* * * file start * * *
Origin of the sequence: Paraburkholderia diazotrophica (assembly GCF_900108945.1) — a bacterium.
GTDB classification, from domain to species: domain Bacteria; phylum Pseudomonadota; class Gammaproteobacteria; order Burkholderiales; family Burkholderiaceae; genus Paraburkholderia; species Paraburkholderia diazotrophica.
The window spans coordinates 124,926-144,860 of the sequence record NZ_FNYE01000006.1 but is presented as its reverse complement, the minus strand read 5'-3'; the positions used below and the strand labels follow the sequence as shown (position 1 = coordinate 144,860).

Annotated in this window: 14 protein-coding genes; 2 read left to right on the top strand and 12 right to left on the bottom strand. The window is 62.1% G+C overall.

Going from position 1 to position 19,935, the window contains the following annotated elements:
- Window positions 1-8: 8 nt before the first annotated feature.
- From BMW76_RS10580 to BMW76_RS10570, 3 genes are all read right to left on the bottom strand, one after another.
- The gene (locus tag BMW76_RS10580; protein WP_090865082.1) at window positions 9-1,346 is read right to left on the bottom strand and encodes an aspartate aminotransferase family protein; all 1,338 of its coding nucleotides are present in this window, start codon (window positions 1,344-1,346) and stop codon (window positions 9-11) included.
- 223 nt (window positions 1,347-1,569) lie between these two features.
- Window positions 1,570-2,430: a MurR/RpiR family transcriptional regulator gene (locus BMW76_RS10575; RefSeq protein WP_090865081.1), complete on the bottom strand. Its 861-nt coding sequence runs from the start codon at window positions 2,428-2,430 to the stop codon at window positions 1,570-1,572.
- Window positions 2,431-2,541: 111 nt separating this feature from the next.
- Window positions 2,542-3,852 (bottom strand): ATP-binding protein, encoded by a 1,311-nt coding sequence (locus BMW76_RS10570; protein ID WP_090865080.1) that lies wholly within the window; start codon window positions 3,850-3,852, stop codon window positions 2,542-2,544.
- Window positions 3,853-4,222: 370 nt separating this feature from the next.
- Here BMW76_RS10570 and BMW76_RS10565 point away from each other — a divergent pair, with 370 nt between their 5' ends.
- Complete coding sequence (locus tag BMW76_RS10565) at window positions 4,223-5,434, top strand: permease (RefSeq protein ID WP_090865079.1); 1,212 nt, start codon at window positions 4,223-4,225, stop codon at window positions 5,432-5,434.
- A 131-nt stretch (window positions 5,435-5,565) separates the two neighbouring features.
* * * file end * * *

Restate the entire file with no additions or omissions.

Origin of the sequence: Paraburkholderia diazotrophica (assembly GCF_900108945.1) — a bacterium.
GTDB classification, from domain to species: domain Bacteria; phylum Pseudomonadota; class Gammaproteobacteria; order Burkholderiales; family Burkholderiaceae; genus Paraburkholderia; species Paraburkholderia diazotrophica.
The window spans coordinates 124,926-144,860 of the sequence record NZ_FNYE01000006.1 but is presented as its reverse complement, the minus strand read 5'-3'; the positions used below and the strand labels follow the sequence as shown (position 1 = coordinate 144,860).

Annotated in this window: 14 protein-coding genes; 2 read left to right on the top strand and 12 right to left on the bottom strand. The window is 62.1% G+C overall.

Going from position 1 to position 19,935, the window contains the following annotated elements:
- Window positions 1-8: 8 nt before the first annotated feature.
- From BMW76_RS10580 to BMW76_RS10570, 3 genes are all read right to left on the bottom strand, one after another.
- The gene (locus tag BMW76_RS10580; protein WP_090865082.1) at window positions 9-1,346 is read right to left on the bottom strand and encodes an aspartate aminotransferase family protein; all 1,338 of its coding nucleotides are present in this window, start codon (window positions 1,344-1,346) and stop codon (window positions 9-11) included.
- 223 nt (window positions 1,347-1,569) lie between these two features.
- Window positions 1,570-2,430: a MurR/RpiR family transcriptional regulator gene (locus BMW76_RS10575; RefSeq protein WP_090865081.1), complete on the bottom strand. Its 861-nt coding sequence runs from the start codon at window positions 2,428-2,430 to the stop codon at window positions 1,570-1,572.
- Window positions 2,431-2,541: 111 nt separating this feature from the next.
- Window positions 2,542-3,852 (bottom strand): ATP-binding protein, encoded by a 1,311-nt coding sequence (locus BMW76_RS10570; protein ID WP_090865080.1) that lies wholly within the window; start codon window positions 3,850-3,852, stop codon window positions 2,542-2,544.
- Window positions 3,853-4,222: 370 nt separating this feature from the next.
- Here BMW76_RS10570 and BMW76_RS10565 point away from each other — a divergent pair, with 370 nt between their 5' ends.
- Complete coding sequence (locus tag BMW76_RS10565) at window positions 4,223-5,434, top strand: permease (RefSeq protein ID WP_090865079.1); 1,212 nt, start codon at window positions 4,223-4,225, stop codon at window positions 5,432-5,434.
- A 131-nt stretch (window positions 5,435-5,565) separates the two neighbouring features.